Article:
Thursday, June 28, 2007
Israeli President avoids jail time in rape case
It's been a year since Israeli President Moshe Katzav was accused of sexually harassing and/or raping a number of women who worked in his office. Initially, Katzav claimed that he was the victim of a vindictive plot to ruin his reputation.
If one woman were to come forward with an unlikely story, I would give him the benefit of the doubt. But by last September, eight women came forward and the accusations could no longer be dismissed as extortion or revenge attempts.
Today, The Toronto Star reported that Katzav agreed to resign from his post as president after a year-long investigation under a plea bargain that includes no jail time for sex crimes.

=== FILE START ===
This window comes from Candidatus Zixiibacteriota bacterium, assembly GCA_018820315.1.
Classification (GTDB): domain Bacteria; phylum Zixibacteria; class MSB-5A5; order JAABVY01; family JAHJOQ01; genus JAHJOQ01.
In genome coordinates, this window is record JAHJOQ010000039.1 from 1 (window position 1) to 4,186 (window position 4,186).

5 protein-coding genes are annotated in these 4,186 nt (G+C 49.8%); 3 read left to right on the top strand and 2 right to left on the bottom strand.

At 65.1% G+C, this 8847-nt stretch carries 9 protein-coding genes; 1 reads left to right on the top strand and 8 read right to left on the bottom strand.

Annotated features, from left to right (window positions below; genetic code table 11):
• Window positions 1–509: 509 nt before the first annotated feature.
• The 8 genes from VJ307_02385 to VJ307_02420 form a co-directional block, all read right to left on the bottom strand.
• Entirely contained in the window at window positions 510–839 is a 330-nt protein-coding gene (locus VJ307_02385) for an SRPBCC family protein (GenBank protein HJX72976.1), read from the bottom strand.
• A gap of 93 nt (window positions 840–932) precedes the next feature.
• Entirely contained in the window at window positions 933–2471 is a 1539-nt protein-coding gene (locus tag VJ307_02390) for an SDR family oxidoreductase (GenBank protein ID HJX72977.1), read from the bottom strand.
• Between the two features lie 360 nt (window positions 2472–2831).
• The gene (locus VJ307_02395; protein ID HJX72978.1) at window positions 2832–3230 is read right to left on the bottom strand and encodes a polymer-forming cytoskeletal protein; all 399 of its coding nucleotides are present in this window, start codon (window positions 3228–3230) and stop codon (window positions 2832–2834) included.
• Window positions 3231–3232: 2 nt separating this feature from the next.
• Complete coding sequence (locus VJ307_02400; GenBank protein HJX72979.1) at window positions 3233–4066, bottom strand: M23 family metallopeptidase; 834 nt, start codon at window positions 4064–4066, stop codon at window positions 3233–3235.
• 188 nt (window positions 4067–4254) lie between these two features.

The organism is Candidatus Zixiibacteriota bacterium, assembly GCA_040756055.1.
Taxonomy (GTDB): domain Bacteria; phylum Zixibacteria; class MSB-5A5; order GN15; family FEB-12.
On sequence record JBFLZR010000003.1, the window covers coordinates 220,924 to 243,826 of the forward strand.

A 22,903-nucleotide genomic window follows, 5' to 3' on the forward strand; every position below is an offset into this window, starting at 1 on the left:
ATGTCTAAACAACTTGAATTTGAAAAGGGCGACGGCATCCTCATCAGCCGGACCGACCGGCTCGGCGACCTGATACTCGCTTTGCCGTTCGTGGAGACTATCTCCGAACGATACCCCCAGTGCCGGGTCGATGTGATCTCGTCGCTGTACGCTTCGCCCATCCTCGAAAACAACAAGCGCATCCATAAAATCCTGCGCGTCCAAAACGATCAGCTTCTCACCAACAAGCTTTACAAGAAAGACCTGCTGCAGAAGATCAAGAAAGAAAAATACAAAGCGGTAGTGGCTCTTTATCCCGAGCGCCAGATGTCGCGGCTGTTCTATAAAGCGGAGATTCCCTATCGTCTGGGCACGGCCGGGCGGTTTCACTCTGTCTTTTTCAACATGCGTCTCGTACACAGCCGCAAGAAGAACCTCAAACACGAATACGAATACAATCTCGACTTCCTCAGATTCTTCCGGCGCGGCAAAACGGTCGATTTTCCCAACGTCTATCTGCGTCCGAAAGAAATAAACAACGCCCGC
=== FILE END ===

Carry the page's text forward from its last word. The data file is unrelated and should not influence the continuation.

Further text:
He pleaded guilty to sexual harassment, indecent acts and harassing a witness, and he will have to pay damages to his accusers and will receive a suspended sentence.
This is being regarded as a victory for Katzav and a blow to woman's rights groups.
In a country that has made great strides over the years to bring the issue of rape and sexual harassment to the fore, this is a big step backwards.
Miriam Schler, of the Rape Crisis Center in Tel Aviv, said that this outcome "gives a message to women who were raped and attacked or sexually assaulted by men in positions of power that it's better for them to sit at home and be quiet and not tell anyone about it because it's not worth it for them to actually file a complaint with the police."